I do as well have other issues with this video. The idea that men can't handle periods is a stereotype that still persists. While it is true of a lot of men; it is ridiculous and shouldn't be.

This is why the charity Binti believes that men from a young age should also be a part of the discussion, as it will then "create a generation that are empathetic and not ashamed" and think menstruating is a "normal process". Education over protection then is what Binti believes is the key.

Something, which is evident in their video that highlights how red liquid can be used to demonstrate blood on sanitary pads and how it is something that we should not be embarrassed about. Significantly, we are told this by 9-year-old Aaron showing how you are never too young to be educated on what periods are and how to smash the shame surrounding menstruation, as Binti believes that education around menstruation and normalising the conversation is going to make generational change.

So Bodyform instead of trying to shift the 'blame' onto Richard maybe you should have just laughed at yourself and instead of still using metaphors for blood; maybe you should of actually shown some.

Recent videos however have seen Bodyform ditch the blue liquid, and their commercial 'Blood' does in fact show blood. It shows women bleeding from their knees, their face, their feet; although not from their uterus lining shedding. A lot of you maybe crying out at me at this point. Ok, ok, I can accept that they shouldn't use fake blue liquid; but surely we don't need to actually see a women menstruating. No I'm not suggesting we go graphic, graphic. But there are lots of ways they could incorporate a woman leaking into an advertisement to sell their product. And until the taboos surrounding menstruation start taking a backseat in society more; maybe that is what we need.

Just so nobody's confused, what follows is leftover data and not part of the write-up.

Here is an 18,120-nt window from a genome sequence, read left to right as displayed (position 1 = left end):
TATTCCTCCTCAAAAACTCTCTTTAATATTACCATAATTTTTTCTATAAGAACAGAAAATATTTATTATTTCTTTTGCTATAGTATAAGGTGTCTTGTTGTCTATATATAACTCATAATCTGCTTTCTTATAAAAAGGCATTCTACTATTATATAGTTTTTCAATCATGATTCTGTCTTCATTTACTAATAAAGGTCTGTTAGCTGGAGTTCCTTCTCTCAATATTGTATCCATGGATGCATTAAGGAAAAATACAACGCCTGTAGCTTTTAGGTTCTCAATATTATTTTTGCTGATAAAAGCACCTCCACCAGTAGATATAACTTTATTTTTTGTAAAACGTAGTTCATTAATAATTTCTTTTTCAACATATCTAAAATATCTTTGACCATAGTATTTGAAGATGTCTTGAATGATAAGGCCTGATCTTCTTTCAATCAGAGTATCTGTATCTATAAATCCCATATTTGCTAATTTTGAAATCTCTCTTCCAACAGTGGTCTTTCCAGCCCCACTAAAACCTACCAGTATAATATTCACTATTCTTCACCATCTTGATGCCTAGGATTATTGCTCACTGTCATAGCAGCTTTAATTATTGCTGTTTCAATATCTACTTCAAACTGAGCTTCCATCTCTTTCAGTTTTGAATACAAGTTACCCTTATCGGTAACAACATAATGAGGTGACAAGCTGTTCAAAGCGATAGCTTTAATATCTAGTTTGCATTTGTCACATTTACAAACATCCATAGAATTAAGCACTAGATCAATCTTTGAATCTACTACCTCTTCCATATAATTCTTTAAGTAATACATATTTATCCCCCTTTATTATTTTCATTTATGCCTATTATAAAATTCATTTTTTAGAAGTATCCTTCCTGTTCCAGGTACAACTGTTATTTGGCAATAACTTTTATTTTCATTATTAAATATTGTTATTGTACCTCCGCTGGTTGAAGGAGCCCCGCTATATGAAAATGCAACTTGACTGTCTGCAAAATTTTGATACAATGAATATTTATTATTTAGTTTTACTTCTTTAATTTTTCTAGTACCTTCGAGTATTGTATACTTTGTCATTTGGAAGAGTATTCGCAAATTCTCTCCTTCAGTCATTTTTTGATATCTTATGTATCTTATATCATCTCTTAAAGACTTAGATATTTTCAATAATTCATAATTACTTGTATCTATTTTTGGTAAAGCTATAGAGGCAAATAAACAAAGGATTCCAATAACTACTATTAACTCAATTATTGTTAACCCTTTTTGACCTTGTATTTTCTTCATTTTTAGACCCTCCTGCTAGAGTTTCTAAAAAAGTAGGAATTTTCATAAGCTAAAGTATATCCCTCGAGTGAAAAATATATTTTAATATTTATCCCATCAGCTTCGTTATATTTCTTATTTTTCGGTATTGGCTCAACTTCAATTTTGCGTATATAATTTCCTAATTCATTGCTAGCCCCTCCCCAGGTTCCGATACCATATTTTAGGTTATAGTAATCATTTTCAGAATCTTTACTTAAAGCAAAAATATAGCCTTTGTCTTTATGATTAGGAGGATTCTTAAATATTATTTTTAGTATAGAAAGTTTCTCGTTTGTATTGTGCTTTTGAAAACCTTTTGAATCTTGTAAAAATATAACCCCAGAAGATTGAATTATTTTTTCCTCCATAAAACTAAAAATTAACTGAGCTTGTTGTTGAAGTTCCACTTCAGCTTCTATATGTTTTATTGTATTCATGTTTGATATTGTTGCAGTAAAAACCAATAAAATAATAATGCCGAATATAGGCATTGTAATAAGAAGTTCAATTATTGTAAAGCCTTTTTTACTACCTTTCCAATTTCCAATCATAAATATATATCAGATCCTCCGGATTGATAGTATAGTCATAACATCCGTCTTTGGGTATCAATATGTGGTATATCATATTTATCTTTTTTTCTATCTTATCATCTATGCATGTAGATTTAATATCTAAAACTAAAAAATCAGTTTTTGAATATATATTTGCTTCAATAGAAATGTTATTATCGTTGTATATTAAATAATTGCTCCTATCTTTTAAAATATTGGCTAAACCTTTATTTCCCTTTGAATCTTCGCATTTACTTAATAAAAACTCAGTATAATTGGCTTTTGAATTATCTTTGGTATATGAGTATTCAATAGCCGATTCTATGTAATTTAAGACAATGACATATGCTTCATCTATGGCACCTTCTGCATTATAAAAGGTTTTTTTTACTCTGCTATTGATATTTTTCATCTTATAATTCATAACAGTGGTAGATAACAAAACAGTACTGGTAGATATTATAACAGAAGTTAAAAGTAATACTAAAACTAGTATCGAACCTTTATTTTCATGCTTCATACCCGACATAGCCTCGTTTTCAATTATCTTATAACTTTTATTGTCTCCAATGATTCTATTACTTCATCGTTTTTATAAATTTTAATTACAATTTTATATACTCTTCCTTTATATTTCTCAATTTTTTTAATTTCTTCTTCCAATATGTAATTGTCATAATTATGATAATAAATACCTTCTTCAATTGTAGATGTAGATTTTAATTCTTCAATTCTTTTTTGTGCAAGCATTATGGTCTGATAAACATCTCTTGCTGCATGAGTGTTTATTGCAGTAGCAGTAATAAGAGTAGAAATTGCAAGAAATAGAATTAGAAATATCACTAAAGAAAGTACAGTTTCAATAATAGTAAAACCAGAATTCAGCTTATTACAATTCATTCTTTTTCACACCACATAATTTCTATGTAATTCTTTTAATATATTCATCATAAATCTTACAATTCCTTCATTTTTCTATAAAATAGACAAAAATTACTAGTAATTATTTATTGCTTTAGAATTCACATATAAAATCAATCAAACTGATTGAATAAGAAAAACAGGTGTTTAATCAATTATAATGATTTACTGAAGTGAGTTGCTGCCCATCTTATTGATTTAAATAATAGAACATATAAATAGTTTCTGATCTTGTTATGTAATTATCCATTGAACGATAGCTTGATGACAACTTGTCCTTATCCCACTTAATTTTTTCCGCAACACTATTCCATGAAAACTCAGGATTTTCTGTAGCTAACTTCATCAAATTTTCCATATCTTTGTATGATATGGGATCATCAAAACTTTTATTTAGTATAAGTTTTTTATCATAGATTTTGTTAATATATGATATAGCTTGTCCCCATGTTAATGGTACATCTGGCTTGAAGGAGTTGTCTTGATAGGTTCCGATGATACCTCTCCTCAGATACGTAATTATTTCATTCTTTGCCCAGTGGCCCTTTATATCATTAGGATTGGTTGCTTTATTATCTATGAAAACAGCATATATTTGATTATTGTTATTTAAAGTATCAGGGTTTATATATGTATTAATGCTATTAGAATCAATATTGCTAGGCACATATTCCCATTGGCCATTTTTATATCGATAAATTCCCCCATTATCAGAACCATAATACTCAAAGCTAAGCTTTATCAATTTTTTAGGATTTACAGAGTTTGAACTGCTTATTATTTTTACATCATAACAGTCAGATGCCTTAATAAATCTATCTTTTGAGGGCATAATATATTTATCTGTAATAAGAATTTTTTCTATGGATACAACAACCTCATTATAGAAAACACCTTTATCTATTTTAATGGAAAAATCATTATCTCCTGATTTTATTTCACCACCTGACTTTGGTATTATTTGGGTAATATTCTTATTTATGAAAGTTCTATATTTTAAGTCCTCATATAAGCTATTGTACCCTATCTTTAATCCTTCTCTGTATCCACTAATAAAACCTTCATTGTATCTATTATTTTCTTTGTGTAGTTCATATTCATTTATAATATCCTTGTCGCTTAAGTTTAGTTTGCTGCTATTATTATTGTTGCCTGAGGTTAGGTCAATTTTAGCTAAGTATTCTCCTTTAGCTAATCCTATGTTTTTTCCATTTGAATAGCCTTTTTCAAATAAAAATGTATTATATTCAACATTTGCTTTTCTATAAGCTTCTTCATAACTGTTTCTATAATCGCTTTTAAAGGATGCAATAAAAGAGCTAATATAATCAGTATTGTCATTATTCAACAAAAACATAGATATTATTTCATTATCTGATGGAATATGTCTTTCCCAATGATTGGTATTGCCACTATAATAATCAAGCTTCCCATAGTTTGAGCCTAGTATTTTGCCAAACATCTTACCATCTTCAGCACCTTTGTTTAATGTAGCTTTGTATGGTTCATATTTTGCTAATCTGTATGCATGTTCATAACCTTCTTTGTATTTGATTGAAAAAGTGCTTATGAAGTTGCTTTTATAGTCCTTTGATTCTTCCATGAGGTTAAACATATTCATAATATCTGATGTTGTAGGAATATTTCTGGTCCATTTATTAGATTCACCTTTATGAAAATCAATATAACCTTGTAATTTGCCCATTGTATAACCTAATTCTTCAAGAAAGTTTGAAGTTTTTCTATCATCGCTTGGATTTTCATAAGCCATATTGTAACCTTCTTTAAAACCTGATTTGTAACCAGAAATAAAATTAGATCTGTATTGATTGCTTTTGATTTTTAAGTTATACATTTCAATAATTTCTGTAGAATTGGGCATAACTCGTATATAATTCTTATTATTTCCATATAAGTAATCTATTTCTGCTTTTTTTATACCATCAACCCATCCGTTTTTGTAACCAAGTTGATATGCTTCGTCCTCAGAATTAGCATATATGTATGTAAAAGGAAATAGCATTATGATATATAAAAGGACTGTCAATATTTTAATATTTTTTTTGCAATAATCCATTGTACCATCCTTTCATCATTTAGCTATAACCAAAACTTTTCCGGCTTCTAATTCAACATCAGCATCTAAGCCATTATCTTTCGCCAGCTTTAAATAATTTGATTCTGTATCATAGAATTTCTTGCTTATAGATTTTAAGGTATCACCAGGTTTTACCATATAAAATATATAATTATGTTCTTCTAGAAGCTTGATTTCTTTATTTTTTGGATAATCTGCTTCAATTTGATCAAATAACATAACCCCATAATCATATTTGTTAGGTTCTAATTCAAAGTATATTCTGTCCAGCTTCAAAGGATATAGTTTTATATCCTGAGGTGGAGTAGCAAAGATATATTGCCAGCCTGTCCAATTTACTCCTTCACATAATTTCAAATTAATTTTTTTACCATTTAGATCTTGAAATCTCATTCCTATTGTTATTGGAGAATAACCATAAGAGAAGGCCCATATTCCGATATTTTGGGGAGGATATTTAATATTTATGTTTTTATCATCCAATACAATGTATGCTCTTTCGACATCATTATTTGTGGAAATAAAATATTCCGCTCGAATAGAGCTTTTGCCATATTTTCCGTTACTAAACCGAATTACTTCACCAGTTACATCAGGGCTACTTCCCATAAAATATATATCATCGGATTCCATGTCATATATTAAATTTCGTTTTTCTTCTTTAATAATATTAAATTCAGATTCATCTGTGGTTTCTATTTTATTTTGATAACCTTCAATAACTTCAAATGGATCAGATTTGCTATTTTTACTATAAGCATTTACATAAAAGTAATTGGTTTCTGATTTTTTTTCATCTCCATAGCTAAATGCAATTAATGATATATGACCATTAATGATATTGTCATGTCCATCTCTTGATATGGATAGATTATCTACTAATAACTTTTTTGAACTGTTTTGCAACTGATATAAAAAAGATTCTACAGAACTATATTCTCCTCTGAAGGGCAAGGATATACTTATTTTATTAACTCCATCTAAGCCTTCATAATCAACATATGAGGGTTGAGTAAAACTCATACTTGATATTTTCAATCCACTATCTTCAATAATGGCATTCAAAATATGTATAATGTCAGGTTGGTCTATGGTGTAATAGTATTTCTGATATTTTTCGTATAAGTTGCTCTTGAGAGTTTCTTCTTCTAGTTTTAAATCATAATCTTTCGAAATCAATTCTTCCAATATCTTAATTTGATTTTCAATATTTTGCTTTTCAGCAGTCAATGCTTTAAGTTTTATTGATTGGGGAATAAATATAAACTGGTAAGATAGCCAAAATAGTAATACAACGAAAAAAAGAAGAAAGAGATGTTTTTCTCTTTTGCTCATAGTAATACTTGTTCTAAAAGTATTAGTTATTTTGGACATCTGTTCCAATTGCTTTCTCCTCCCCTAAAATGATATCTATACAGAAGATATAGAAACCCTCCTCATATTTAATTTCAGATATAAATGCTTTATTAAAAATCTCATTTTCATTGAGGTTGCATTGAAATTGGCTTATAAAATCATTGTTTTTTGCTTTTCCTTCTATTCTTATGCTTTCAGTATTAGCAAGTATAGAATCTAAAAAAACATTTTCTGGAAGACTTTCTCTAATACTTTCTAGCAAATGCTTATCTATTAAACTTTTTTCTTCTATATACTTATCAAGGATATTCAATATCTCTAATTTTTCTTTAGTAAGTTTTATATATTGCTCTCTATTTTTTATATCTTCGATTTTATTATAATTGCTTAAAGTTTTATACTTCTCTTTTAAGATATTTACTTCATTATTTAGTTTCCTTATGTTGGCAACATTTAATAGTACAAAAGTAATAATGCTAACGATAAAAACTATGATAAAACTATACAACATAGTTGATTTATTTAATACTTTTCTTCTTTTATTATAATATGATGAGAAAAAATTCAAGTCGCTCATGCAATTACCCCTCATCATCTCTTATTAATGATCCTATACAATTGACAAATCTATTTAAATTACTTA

Instead, we have an advertisement where the focus is on women being active. Where they fall down, but always getting back up again even though they're bleeding: "No blood should hold us back". Which do not get me wrong is an important message.

However, the advertisement also shows the new way that tampon advertisements try to sell their products. The focus now is on empowering women. Women can be active. Sporty. They don't have to conform to stereotypes.

That is certainly what Bodyform's Red.Fit campaign seeks to do and Bodyform's YouTube channel is full of videos including workouts and recipes for women on their periods.

Always have taken the same tack with their #LikeAGirl videos. The 'Keep Playing' video for example tackles the stereotypes and challenges women in sport often face. Like, the misconception that women should be small and dainty and can't be beautiful with muscles.

Always have taken the same tack with their #LikeAGirl videos. The 'Keep Playing' video for example tackles the stereotypes and challenges women in sport often face. Like, the misconception that women should be small and dainty and can't be beautiful with muscles.

Great. But what does this have to do with menstruating? Don't get me wrong I'm a fan of any marketing campaign that can bring positivity and empowerment to women's lives. However, tampon advertisements appear to be so focused on behind breaking stereotypes around women, especially surrounding women and sports; that they forget to break the stereotypes around menstruation.

We may now be away from the blue liquid, and instead are focusing on empowering women; however, Bodyform and Always (and Tampax) please empower women even further by making sure you #smashshame around menstruation as well.

You too can do your part by supporting the work of charities like Binti who work to smash the shame surrounding periods and seek to not only educate women and men about menstruation through the Binti education; but also provide sanitary products (and sustainable ways of producing sanitary pads) to those who need them.